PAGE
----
La Rochelle benefits from an excellent position for boating. The Pertuis d’Antioche is the name of the vast stretch of water where the town is situated.
La Rochelle has four harbours. The Vieux Port and the Port Neuf are sports ports. These two ports can accommodate yachts over 50m.
The Port des Minimes is the largest marina on the Atlantic coast and has the Blue Flag label.
Port La Palice has deep waters accessible to ocean-going vessels and liners. It is the only port on the Atlantic coast free of any tidal constraints and can therefore receive ships of more than 200,000 tonnes 24 hours a day. Deepwater access is a considerable asset for its port activity.
La Rochelle has a temperate climate. The town can enjoy a milder and warmer oceanic weather than the rest of the region thank the influence of the Gulf of Stream and the ocean effect. Winters are calm with four days of snow per year moderate rainfall. Summers are hot, but temperatures are moderated by the sea breeze, which a warm wind from the ocean reflected temperatures.
These climatic specificities (dry and sunny summer, mild and wet winter) favour a Mediterranean type of vegetation coexisting with more continental or oceanic vegetation.
La Rochelle has a rich history. The landscape and architecture are well preserved.
Archaeologist found original traces of the Alains (a fishing people) and Roman villas.
Guillaume V made it a free port in 1130. But the French and the English fought over it during the Hundred Years’ War. The war changed the political regime frequently. After that, the city experienced a period of prosperity, exporting wine, and brandy.
In the 16th century, Calvin’s doctrine arrived, and La Rochelle became one of the leading centres of Protestantism.
Memorable sieges followed: The one of 1573 by the brother of King Charles IX led to a compromise. Then, the siege of 1628, led by Richelieu and immortalised by the city’s heroic resistance. Citizens constructed a 1,500-metre dam to isolate the city from the sea and the English.
The siege ended with the surrender of Richelieu to Louis XIII. The prosperity dynamics continued until the Treaty of Paries in 1763. La Rochelle lost Canada and Louisiana. They were two major export destinations of La Rochelle.
Significant slave activity existed until the end of the 16th century; historians found mentions dating from 1594-1595 informing of the departure of the ship l’Espérance, from La Rochelle to Brazil.
From then on, it was one of the main slave ports in France. The port was at the head of French trading expeditions in the 16th and 17th centuries. Then, Nantes overtook the lead, and finally, it was Bordeaux. Nearly four hundred and twenty-seven slave ships left La Rochelle in the 18th century.
They captured about one hundred and thirty thousand people in Africa, bound for the colonies of America and Santo Domingo. On 26 April 1792, Saint-Jacques was the last slave ship to leave the port of La Rochelle.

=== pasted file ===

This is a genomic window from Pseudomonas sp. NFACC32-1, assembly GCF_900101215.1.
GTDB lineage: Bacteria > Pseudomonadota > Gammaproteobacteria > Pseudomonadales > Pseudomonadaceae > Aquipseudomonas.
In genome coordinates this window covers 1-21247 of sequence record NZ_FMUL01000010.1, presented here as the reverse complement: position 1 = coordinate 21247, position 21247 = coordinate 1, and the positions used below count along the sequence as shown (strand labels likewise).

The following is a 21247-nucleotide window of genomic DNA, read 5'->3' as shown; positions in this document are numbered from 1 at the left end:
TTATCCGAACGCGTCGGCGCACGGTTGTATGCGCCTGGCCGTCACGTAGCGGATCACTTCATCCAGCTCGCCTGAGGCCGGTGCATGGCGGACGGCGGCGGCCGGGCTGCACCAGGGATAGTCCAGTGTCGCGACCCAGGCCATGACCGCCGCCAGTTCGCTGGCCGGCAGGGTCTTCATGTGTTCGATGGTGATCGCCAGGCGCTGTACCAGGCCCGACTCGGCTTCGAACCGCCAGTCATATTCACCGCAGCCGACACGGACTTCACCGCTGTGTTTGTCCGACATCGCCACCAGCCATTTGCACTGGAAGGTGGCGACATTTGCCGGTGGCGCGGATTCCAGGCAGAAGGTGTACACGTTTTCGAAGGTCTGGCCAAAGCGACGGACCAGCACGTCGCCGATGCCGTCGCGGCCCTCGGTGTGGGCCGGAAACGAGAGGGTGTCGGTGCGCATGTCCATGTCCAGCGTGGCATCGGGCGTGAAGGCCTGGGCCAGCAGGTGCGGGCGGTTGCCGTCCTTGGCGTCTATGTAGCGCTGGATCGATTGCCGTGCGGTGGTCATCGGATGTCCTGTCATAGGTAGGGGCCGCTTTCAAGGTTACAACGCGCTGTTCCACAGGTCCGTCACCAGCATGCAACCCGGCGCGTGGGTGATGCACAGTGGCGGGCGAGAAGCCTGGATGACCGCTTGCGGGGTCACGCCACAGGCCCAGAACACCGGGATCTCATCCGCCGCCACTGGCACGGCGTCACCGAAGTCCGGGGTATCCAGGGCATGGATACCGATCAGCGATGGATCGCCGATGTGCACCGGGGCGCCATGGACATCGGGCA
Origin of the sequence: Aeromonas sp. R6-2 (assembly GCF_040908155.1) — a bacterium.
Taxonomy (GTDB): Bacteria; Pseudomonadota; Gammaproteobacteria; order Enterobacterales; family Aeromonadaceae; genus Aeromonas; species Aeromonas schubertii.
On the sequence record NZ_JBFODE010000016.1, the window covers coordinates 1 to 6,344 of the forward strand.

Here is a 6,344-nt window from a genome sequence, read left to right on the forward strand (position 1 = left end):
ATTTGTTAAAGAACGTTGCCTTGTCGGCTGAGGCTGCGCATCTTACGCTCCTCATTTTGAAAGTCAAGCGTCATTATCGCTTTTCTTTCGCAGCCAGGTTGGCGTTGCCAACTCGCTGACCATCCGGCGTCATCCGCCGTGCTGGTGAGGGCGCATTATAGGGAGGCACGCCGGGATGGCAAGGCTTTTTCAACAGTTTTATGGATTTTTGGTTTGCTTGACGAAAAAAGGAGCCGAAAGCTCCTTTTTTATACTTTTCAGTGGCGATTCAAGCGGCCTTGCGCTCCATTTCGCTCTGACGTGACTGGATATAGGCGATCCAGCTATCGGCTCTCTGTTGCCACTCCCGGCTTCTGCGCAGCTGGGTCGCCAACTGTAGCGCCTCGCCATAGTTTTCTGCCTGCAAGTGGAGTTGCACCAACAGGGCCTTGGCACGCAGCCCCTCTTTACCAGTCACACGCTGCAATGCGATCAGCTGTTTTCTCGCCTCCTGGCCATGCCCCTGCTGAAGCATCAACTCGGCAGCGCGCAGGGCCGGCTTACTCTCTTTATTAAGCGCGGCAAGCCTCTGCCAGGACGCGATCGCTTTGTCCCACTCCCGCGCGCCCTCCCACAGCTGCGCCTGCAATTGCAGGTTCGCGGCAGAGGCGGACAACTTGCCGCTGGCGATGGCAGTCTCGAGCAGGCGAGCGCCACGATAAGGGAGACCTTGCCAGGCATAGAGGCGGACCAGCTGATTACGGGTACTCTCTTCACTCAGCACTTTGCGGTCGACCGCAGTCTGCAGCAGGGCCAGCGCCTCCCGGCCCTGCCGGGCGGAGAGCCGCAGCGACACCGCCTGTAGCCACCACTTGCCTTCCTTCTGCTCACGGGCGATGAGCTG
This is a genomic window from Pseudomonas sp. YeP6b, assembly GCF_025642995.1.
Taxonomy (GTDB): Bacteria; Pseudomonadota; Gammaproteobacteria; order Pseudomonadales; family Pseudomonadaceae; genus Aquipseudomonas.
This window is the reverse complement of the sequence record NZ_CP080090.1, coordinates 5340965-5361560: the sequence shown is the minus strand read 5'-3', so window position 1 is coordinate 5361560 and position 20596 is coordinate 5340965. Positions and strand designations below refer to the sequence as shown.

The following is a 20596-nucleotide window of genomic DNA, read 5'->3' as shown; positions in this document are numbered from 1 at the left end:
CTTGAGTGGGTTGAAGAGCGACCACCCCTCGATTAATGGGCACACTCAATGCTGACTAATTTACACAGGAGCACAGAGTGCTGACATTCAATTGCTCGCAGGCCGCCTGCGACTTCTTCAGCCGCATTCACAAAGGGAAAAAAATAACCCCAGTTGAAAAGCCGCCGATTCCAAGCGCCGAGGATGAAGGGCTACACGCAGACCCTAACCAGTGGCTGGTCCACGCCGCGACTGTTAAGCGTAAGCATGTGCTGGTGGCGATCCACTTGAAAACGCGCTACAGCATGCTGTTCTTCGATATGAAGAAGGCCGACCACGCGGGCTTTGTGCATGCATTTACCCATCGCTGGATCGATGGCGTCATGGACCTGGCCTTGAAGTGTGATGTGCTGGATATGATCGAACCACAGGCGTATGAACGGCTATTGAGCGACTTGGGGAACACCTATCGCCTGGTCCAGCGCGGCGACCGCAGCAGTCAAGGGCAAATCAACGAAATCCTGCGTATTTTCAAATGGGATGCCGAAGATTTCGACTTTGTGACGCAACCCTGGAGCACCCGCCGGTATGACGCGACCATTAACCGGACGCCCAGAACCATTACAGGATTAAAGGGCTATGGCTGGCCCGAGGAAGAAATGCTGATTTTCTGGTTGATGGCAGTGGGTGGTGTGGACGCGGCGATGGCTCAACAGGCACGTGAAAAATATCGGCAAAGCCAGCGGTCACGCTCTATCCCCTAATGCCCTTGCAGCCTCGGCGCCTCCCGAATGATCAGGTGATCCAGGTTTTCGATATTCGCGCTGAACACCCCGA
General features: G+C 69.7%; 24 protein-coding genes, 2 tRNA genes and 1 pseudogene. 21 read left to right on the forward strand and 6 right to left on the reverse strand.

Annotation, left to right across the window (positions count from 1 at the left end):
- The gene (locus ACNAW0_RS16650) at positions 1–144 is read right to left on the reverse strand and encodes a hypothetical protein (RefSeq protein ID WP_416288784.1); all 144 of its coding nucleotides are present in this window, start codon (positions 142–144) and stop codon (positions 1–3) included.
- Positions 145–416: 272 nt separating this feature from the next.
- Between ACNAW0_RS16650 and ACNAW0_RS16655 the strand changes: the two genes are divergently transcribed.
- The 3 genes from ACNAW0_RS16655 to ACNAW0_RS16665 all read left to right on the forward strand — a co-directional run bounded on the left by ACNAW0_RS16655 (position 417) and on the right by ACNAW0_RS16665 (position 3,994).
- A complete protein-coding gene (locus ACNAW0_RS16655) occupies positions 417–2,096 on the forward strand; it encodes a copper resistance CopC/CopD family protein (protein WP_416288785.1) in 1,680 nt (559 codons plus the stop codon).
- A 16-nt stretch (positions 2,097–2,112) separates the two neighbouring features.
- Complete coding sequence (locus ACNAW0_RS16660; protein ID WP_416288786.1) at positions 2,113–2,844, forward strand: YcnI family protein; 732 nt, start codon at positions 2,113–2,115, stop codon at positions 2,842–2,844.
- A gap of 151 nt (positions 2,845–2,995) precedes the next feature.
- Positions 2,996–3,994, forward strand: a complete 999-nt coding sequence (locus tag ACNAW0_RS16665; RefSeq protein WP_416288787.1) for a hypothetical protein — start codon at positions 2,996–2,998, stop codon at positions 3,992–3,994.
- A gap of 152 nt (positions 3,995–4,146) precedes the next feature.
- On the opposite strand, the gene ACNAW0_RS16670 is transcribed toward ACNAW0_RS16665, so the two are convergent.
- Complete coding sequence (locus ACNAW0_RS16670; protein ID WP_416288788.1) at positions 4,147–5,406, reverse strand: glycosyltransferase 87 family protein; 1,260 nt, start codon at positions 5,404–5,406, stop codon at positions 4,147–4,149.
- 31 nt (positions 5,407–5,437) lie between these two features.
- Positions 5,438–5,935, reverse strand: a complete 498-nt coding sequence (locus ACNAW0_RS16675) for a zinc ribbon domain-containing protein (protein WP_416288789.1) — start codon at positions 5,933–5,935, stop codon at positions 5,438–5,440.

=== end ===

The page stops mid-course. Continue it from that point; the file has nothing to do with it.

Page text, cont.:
La Rochelle attracts nearly 150,000 tourists a year thanks to its fortified town by sea and land. La Rochelle has many defensive monuments. The best known is the medieval towers of the Old Port. The medieval tower guarded the entrance by a chain stretched across the water between two of them. The tower made the city world-famous.
The Saint-Nicolas Tower and the Chain and Lantern Tower are the only remains of the 14th-century medieval enclosure razed to the ground by Richelieu in 1628.
It is also possible to see the Grosse Horloge gate. The Gate guarded the entrance to the merchant city from the Old Port. It is a relic of the medieval ramparts. The Grosse Horloge Gate is also part of the historical port heritage.
The Renaissance and the Classical period have also left their traces, such as the Town Hall and the Chamber of Commerce building – the former Hôtel de la Bourse.
La Rochelle has many museums and an aquarium with many species.
It is a must to visit the Futuroscope of Poitiers at 1h30 drive, with more than 40 futuristic attractions. It is one of the most animated attraction parks in France.
The seawater pools and thalassotherapy centres made the renew of the town The Concurrence Beach opening help the city to become a seaside resort in the 18th century.
La Concurrence is a small urban beach where people come to sunbathe. Here you can enjoy observing the sailing boats entering and leaving the Old Port. Although lifeguards supervised the swimming place, the presence of rocks and pebbles can, however, discourage some people from taking a swim.
Minimes beach is a large and beautiful beach. The beach is ideal for families. It is also a beach for sportsmen and women, with all kinds of water activities: sailing, stand up paddle, kayak, jet ski, towed buoy.
From here you can see on the replica of the Phare du bout du monde (according to Jules Vernes’s story), Fort Boyard (French TV records a TV show here) and the Ré and Oléron islands!
After swimming, you will find many bars and restaurants to enjoy a pancake or a waffle, eat ice cream, or have a drink on the terrace. And for walkers people, there is a walk along the coast to the cliffs of the Pointe des Minimes.
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